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The effects of neonatal inhalation of hyperoxic gas on airway development and lung function in later life
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posted on 06.02.2017by O'Reilly, Megan
Very preterm infants usually require supplemental oxygen therapy to survive. However, high concentrations of oxygen (i.e. inhalation of hyperoxic gas) can contribute to bronchopulmonary dysplasia (BPD). Children, adolescents, and adults who were born very preterm and developed BPD have an increased risk of poor pulmonary function. This suggests that the small conducting airways (bronchioles), which are major determinants of lung function, may be permanently affected. However, little is known about the effects of prolonged early-life exposure to hyperoxic gas on the development of the bronchioles and their later function. Thus, the primary aim was to determine how development and later function of the bronchioles are affected by early exposure to hyperoxic gas. Newborn mice were exposed to hyperoxic gas during the late-saccular to early-alveolar stages of lung development, which is a similar stage of lung development to that of human infants born very preterm.
Mice were exposed to hyperoxic gas (65% oxygen) for the first 7 days after birth; thereafter they were raised in room air (21% oxygen) until early (P56d) and mid-late (P10mo) adulthood. Control mice breathed room air for the entire experimental period. Neonatal exposure to hyperoxic gas resulted in significant, persistent alterations to the bronchiolar walls. Immediately following the period of hyperoxia (P7d), there was an increase in epithelial cell proliferation in the bronchioles. At P56d, neonatal hyperoxia resulted in an increased amount of collagen in the bronchiolar wall. By P10mo, neonatal hyperoxia resulted in increased bronchiolar smooth muscle, accompanied by fewer bronchiolar-alveolar attachments. At all three time-points (P7d, P56d, P10mo) the gas-exchanging region of the lung of hyperoxia-exposed mice had enlarged alveoli and less parenchymal tissue. Structural changes in the bronchioles and gas-exchanging region of the lung were not associated with alterations in resting lung function, but were associated with alterations in lung function when challenged with a bronchoconstrictor. At P56d there was a trend for lower transpulmonary resistance and higher dynamic compliance of the respiratory system when challenged with a bronchoconstrictor, and at P10mo there was a significant increase in respiratory compliance. Neonatal hyperoxia significantly increased the number of immune cells (macrophages) in bronchoalveolar lavage fluid in adult mice. Neonatal hyperoxia also restricted postnatal growth, and when this was eliminated, the effects of hyperoxia on the bronchioles in adulthood were altered. In the absence of growth restriction, neonatal hyperoxia resulted in bronchioles with alterations in the proportions of Clara and ciliated cells; bronchiolar wall collagen was also reduced.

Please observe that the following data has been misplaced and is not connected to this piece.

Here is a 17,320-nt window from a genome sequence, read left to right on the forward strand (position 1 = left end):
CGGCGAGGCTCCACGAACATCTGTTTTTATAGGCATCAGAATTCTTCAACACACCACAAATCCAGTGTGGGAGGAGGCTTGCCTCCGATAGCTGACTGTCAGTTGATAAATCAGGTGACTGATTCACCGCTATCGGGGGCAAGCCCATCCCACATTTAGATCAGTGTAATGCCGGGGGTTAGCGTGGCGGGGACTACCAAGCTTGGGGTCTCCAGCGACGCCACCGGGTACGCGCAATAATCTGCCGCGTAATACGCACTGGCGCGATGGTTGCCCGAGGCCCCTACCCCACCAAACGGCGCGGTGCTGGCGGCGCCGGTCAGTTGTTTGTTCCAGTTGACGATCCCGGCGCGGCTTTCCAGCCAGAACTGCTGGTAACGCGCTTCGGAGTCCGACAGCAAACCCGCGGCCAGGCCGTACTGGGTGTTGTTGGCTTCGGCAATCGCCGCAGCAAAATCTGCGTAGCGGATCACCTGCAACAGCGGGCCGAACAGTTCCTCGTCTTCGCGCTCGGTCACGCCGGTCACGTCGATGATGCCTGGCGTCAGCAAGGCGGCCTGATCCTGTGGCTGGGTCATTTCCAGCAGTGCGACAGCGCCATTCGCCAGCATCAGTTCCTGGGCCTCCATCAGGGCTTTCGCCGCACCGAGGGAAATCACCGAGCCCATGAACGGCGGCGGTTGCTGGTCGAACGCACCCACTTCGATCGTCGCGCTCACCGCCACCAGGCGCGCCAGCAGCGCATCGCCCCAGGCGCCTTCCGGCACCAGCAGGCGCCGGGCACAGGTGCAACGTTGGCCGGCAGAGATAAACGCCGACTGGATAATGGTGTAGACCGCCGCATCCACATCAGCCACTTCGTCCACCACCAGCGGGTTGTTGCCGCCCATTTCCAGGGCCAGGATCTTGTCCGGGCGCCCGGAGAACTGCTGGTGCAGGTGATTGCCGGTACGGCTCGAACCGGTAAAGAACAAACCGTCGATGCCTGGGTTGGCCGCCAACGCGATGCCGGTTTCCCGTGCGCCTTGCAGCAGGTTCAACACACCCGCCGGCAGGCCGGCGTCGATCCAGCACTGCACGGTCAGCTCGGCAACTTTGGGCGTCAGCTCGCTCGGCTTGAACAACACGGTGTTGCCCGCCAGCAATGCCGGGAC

Conclusion: Inhalation of hyperoxic gas for 7 days during the saccular-alveolar stage of lung development causes persistent alterations in the structure of the bronchioles, in addition to alveolar enlargement, increased numbers of pulmonary immune cells and altered lung function in adulthood. These studies also show that postnatal growth restriction can alter the hyperoxia-induced bronchiolar remodelling. Information gained from these studies highlights the adverse effects of hyperoxia-exposure in early-life on bronchiolar development, especially if combined with growth restriction.